Every would-be despot knows that the quickest way to despotism is to promote anarchy: The reason is simple—anarchy is insupportable. Anarchy is the state of nature; civil society and the rule of law is designed to end the state of nature and the anarchy that makes human life “solitary, poor, nasty, brutish, and short.” Almost any rule is preferable to the state of nature and anarchy. People will choose any rule—even despotism—to prevent anarchy. 

Yet, we see the Biden Administration deliberately promoting crime and race war. It undermines the nation’s sovereignty with its policy of open borders, which promotes illegal immigration—itself a crime leading to further crime. The Biden Administration is also clearly working to destroy the middle class, a long-standing goal of Democratic administrations. Its politicization of the Justice Department and the intelligence agencies is evident, as is its use of government agencies to interfere illegally in American elections. 

Skewing the economy by inflationary pressures to benefit ruling class elites and corporations at the expense of the lower and middle classes, and ensuring that the same ruling elites benefit from corrupt dealing with China are but a few of the myriad ways the administration actively promotes anarchy. 
The author (Edward J. Erler) is not very coherent in his remarks on the subject of anarchy, though I get where he's going with the idea. Anarchy is not 'the state of nature,' for example; it is still a form of human organization, just a voluntary one without coercive leadership. It may or may not be sufficient to hold back the dangers of the state of nature, and certainly faces challenges when it comes up against human forms of coercive organization. (Even on his own terms, the argument doesn't make sense; if the state of anarchy were the state of nature, it would not need to be supported in any case -- being natural, it would sustain itself.) We have to recognize that he's adopting a Hobbesian framework, and being imprecise in his discussion of alternatives.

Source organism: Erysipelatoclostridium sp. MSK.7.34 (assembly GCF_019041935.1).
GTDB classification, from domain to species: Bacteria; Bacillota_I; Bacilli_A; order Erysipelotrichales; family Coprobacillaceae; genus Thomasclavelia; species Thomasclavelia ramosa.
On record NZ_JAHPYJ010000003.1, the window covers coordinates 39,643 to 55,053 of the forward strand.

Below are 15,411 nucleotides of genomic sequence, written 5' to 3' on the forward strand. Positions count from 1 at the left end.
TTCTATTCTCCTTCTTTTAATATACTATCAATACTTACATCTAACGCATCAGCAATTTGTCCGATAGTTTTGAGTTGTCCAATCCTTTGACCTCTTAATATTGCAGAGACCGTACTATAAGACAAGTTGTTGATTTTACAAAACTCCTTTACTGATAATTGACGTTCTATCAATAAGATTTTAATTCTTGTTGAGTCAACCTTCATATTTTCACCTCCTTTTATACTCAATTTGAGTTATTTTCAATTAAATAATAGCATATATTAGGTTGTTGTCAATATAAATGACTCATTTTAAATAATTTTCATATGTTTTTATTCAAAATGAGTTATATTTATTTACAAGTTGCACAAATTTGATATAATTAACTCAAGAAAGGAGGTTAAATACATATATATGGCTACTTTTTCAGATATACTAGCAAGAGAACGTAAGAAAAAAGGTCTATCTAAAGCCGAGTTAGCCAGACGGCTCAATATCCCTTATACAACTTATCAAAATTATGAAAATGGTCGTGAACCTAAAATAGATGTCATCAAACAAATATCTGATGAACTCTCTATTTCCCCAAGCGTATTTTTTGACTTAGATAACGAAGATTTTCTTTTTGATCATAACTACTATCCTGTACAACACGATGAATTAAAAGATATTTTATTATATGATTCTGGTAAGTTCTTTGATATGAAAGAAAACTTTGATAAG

In this framework, the aim of his enemies is to destroy the republic by destroying the order it establishes. This will cause ordinary people to fear the chaos around them, and therefore prime them to accept new despotic terms of rule instead of the constitutional republican order. 

There has already been a long discussion of whether this view is plausible. Throughout the Obama administration the watchword was, "Never attribute to malice that which can be attributed to incompetence." We were, of course, assured of the intelligence of the President and his chosen band of friends, but the media assuring us of that intelligence would not know intelligence nor competence if it were bitten by them. (And that was the administration's opinion too:  Obama's right hand man, Ben Rhodes, described journalists as '26 year olds who literally know nothing.')